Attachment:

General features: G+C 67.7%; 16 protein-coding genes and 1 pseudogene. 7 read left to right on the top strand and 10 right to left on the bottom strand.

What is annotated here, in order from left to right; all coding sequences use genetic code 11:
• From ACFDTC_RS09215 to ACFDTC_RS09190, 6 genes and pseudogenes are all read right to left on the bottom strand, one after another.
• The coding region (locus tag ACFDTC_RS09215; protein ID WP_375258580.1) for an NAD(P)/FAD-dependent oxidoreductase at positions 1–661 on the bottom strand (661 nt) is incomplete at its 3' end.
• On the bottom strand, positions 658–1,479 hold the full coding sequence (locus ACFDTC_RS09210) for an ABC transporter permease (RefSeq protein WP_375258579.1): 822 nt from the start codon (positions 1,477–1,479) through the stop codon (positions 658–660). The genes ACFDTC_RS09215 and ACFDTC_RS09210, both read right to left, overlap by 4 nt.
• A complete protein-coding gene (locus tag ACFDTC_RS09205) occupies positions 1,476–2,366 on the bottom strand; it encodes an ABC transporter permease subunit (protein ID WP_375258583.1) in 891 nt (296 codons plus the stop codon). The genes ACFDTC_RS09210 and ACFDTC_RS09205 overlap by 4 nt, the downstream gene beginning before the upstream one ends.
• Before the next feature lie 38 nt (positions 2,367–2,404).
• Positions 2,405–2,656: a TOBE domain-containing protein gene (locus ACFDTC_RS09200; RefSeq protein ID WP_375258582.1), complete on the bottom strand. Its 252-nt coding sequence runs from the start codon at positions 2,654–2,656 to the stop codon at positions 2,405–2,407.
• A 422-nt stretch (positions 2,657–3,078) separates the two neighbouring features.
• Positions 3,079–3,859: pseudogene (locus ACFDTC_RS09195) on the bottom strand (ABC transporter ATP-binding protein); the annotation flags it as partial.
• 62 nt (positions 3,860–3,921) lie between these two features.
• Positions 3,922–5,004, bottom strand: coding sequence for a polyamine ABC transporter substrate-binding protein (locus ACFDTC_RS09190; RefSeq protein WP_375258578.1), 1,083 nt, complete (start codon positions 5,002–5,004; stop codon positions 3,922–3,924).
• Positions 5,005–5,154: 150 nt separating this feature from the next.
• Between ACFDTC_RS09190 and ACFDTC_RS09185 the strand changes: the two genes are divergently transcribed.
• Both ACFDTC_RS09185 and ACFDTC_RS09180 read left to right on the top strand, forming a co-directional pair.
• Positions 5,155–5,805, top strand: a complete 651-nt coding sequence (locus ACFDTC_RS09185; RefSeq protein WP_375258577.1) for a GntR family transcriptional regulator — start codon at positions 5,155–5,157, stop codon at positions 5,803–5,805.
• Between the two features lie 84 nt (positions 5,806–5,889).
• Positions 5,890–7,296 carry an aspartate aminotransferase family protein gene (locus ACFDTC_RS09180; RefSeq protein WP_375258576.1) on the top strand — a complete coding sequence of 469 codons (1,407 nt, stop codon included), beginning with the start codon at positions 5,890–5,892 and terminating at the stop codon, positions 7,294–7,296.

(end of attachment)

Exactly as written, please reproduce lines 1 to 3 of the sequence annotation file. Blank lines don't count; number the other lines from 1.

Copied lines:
General features: G+C 67.7%; 16 protein-coding genes and 1 pseudogene. 7 read left to right on the top strand and 10 right to left on the bottom strand.

What is annotated here, in order from left to right; all coding sequences use genetic code 11:
• From ACFDTC_RS09215 to ACFDTC_RS09190, 6 genes and pseudogenes are all read right to left on the bottom strand, one after another.